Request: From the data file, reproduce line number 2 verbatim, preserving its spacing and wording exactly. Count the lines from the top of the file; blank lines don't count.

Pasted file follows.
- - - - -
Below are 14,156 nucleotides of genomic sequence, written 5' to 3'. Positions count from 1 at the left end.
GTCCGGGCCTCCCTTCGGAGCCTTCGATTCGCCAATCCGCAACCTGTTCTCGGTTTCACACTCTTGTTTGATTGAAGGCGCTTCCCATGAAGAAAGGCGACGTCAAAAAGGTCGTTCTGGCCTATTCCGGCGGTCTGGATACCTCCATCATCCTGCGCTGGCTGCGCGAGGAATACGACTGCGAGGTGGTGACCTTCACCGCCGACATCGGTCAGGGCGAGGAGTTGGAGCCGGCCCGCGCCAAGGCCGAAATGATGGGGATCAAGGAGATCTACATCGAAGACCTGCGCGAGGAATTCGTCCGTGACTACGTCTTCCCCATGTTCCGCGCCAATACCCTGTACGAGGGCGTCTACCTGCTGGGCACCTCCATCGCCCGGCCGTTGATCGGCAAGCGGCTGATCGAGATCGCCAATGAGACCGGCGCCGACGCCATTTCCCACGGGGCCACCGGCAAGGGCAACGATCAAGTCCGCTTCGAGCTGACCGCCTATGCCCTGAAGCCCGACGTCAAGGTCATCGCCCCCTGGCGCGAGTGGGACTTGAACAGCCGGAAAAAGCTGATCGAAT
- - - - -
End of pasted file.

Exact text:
GTCCGGGCCTCCCTTCGGAGCCTTCGATTCGCCAATCCGCAACCTGTTCTCGGTTTCACACTCTTGTTTGATTGAAGGCGCTTCCCATGAAGAAAGGCGACGTCAAAAAGGTCGTTCTGGCCTATTCCGGCGGTCTGGATACCTCCATCATCCTGCGCTGGCTGCGCGAGGAATACGACTGCGAGGTGGTGACCTTCACCGCCGACATCGGTCAGGGCGAGGAGTTGGAGCCGGCCCGCGCCAAGGCCGAAATGATGGGGATCAAGGAGATCTACATCGAAGACCTGCGCGAGGAATTCGTCCGTGACTACGTCTTCCCCATGTTCCGCGCCAATACCCTGTACGAGGGCGTCTACCTGCTGGGCACCTCCATCGCCCGGCCGTTGATCGGCAAGCGGCTGATCGAGATCGCCAATGAGACCGGCGCCGACGCCATTTCCCACGGGGCCACCGGCAAGGGCAACGATCAAGTCCGCTTCGAGCTGACCGCCTATGCCCTGAAGCCCGACGTCAAGGTCATCGCCCCCTGGCGCGAGTGGGACTTGAACAGCCGGAAAAAGCTGATCGAAT